4 ways to use wood panelling in your property
Fixing wood to our walls is nothing new. There is evidence wood panelling was used in ancient Greece, Rome, Japan and China, mainly to provide insulation and protection.
In the UK, it’s quite easy to trace our love affair with wood panelling, thanks to our beautifully preserved listed buildings and National Trust properties. Walk around many historic buildings and you’ll see panelling in a variety of styles, from ornate Gothic details from the Tudor era and Renaissance flourishes from the Elizabethan period, to bold geometric shapes from the Jacobean years.
According to The Heritage Woodwork Consultancy, wood panelling became a symbol of ‘stateliness, dignity and comfort’ during these bygone eras but by Victorian times, people were using wood panelling for practical as well as aesthetic reasons.
The wood was often applied only half way up a wall and was capped by a dado rail to offer protection from people sliding their dining chairs back. The Victorians also moved away from just using oak, with walnut, birch and redwood making an appearance.
More recently, veneered panelling was used in the Mid Century (1940s to 1960s), while tongue and groove cladding became a hallmark of the 1970s and 1980s. Today, there are some fresh interpretations of wood panelling, which include:-
Also known as ‘board and batten’ panelling, this sees a series of plain wooden battens applied to a wall horizontally and vertically to create identical squares or rectangles. The panelling can be applied to floor-to-ceiling or half way up, and looks great when used as a feature wall.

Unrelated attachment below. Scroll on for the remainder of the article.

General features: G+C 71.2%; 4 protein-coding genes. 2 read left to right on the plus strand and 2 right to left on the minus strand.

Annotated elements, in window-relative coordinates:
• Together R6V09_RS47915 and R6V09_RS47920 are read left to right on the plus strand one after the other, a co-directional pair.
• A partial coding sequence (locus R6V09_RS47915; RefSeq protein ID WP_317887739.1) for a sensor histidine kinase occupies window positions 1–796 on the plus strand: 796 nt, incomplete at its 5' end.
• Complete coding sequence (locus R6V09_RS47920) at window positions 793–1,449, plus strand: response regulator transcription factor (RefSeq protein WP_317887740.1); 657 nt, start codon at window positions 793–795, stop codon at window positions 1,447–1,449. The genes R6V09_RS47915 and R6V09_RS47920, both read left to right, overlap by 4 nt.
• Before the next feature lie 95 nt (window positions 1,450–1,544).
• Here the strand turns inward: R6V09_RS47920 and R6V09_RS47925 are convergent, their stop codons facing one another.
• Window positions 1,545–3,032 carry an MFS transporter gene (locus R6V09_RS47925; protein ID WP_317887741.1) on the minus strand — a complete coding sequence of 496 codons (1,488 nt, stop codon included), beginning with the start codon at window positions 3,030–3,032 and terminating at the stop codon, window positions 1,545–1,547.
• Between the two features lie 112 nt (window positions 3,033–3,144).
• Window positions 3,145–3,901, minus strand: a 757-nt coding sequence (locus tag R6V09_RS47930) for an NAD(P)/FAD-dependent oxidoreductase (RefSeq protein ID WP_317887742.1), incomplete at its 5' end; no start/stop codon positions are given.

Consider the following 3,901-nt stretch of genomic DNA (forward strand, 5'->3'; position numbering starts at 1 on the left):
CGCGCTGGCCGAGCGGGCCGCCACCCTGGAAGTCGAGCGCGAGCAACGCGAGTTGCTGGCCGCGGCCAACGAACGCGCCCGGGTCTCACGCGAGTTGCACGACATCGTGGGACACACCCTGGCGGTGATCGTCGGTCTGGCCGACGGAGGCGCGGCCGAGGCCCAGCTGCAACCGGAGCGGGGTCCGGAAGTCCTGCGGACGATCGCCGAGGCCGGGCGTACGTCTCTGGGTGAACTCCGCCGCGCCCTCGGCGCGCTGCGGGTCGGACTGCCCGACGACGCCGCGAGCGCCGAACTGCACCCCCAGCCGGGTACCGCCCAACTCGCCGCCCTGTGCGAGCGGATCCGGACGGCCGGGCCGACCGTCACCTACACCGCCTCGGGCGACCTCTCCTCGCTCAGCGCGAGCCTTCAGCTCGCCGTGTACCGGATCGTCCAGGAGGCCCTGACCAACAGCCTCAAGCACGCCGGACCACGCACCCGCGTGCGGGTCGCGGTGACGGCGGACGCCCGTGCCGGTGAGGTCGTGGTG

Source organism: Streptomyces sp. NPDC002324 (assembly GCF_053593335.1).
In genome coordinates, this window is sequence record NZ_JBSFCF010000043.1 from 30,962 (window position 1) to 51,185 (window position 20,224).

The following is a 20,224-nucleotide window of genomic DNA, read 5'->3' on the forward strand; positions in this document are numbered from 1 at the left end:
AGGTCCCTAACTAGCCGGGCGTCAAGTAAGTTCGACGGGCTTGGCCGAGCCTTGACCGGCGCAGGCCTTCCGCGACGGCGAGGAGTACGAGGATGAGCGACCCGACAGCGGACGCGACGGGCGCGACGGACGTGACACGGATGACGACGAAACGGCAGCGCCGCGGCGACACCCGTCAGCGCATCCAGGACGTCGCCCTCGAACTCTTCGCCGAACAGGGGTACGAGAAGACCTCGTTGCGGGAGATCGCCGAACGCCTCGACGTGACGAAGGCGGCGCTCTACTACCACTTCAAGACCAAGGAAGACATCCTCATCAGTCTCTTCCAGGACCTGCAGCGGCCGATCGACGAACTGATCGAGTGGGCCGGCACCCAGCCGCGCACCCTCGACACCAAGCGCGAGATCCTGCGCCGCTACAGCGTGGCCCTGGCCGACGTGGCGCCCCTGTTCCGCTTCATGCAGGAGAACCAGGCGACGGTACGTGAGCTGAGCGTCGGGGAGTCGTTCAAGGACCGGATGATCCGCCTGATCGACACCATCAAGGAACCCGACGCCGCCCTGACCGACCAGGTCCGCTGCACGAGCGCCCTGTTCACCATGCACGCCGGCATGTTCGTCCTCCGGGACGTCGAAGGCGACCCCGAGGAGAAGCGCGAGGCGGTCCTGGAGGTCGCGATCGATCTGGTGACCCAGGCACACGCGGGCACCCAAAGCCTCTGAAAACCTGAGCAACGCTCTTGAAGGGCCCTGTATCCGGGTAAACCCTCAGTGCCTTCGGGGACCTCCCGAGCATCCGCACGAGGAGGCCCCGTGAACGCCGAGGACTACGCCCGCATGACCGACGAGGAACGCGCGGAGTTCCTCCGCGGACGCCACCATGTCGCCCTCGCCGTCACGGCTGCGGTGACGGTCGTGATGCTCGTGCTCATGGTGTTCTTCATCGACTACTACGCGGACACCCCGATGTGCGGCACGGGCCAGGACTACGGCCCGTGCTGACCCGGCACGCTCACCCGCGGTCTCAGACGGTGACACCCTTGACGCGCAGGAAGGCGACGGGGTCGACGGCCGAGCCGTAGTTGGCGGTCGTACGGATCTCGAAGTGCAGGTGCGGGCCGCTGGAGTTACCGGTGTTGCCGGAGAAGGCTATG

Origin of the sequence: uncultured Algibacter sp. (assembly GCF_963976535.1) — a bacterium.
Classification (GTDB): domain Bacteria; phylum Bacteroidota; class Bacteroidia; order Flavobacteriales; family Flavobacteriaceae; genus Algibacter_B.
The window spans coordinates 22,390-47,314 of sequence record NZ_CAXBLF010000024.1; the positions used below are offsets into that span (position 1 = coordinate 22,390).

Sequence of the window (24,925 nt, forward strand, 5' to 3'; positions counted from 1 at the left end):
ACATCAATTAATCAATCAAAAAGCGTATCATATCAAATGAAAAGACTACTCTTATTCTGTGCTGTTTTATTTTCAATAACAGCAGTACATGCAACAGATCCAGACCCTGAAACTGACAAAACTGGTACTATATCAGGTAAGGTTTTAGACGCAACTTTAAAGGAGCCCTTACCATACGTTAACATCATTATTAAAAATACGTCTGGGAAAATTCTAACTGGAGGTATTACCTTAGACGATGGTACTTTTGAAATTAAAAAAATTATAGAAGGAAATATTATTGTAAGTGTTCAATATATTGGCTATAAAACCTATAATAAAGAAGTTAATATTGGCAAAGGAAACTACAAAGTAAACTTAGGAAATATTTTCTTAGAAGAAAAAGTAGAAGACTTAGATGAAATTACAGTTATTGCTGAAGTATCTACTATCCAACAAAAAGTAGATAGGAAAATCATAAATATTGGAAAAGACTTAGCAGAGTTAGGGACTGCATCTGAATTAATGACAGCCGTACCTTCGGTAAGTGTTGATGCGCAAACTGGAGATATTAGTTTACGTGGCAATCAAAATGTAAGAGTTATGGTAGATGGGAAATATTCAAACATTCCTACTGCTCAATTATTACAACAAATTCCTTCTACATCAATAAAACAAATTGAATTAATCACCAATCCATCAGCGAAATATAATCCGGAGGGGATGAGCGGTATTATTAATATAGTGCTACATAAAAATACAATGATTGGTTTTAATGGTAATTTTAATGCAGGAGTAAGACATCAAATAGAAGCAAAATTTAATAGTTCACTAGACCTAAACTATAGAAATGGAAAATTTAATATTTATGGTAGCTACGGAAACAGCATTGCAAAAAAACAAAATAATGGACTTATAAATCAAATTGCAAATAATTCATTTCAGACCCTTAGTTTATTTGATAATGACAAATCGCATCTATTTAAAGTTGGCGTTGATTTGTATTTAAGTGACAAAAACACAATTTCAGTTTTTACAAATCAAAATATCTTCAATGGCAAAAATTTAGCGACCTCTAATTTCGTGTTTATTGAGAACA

While Shaker panelling is unfussy and very equal, Wainscoting panelling takes the interest level up a notch. Classical style decorative mouldings are used to create different sized squares and rectangles – often with shapes within shapes. Walls panelled Wainscoting style are frequently accompanied by intricate skirting and topped with a dado rail.
Very ‘of the moment’ are timber slats, which can be affixed to a wall horizontally or vertically. It’s common to leave a 5mm to 10mm gap between each slat for the characteristic drop shadow effect. This look can be enhanced by painting the wall behind a dark colour before applying the wood, or by adding LED illumination between, above or below the slats.
Shiplap is a modern take on tongue and groove wood panelling. The sickly orange tones that came from cedar have been left behind in favour of redwood and larch, and the extra wide planks now available upgrade the aesthetic. A New England feel can be achieved by painting the planks, or for a raw look, opt for coastal weathered, aged or reclaimed materials.
We know that potential buyers are genuinely impressed when care has been taken over the décor of a property. If you’d like advice on how to prepare your home for sale– and for a no obligation valuation – please get in touch.
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